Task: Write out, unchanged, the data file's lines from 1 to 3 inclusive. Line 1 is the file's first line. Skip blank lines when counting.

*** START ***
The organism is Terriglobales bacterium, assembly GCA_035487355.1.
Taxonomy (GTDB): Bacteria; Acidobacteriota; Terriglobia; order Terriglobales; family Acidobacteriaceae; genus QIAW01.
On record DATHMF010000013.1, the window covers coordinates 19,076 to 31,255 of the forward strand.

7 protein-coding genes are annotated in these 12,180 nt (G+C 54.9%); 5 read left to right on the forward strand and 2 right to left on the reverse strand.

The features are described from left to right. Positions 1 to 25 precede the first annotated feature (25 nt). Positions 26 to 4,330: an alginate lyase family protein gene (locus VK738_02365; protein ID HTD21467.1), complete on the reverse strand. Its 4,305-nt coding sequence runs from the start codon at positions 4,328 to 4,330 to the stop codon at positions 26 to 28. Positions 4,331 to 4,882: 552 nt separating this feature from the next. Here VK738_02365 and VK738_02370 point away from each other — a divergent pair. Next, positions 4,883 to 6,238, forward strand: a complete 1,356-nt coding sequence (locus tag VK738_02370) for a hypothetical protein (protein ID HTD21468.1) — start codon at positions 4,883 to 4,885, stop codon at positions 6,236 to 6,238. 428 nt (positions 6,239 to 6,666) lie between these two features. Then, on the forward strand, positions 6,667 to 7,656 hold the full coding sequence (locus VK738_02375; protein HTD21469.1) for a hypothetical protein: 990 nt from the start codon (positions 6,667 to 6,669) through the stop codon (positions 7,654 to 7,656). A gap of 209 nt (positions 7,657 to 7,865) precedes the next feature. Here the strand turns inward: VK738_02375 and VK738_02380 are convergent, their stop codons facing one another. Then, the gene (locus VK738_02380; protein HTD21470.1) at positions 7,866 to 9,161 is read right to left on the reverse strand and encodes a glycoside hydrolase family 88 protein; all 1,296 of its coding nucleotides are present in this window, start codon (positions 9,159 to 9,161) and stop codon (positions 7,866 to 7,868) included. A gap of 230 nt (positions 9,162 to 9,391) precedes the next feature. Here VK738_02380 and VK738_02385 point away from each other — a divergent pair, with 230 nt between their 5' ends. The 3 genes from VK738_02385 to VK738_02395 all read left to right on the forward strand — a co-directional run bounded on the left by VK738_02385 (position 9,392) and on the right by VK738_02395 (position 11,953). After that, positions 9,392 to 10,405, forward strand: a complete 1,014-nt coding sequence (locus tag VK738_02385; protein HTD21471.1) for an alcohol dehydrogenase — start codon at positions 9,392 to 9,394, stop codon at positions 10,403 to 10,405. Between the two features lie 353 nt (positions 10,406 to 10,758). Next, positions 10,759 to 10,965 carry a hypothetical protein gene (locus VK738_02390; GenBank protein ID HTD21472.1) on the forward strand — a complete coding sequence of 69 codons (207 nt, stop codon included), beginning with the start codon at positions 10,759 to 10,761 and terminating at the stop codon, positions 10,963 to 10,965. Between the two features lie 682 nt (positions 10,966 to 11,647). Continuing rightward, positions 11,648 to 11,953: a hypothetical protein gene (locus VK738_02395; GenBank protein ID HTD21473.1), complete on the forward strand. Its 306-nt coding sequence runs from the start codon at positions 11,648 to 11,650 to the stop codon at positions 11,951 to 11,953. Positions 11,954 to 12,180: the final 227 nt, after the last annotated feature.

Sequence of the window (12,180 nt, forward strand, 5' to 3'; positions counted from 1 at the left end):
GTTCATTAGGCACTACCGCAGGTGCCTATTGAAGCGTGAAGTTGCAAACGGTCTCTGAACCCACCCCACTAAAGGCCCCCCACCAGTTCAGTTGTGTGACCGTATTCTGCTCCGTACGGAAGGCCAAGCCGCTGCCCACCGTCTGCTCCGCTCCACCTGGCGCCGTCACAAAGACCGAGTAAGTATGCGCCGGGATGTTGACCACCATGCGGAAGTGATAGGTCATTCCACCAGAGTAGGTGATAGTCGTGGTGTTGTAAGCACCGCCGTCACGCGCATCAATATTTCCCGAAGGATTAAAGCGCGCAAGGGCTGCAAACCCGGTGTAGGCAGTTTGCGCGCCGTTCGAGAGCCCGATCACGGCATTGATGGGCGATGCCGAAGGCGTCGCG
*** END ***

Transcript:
The organism is Terriglobales bacterium, assembly GCA_035487355.1.
Taxonomy (GTDB): Bacteria; Acidobacteriota; Terriglobia; order Terriglobales; family Acidobacteriaceae; genus QIAW01.
On record DATHMF010000013.1, the window covers coordinates 19,076 to 31,255 of the forward strand.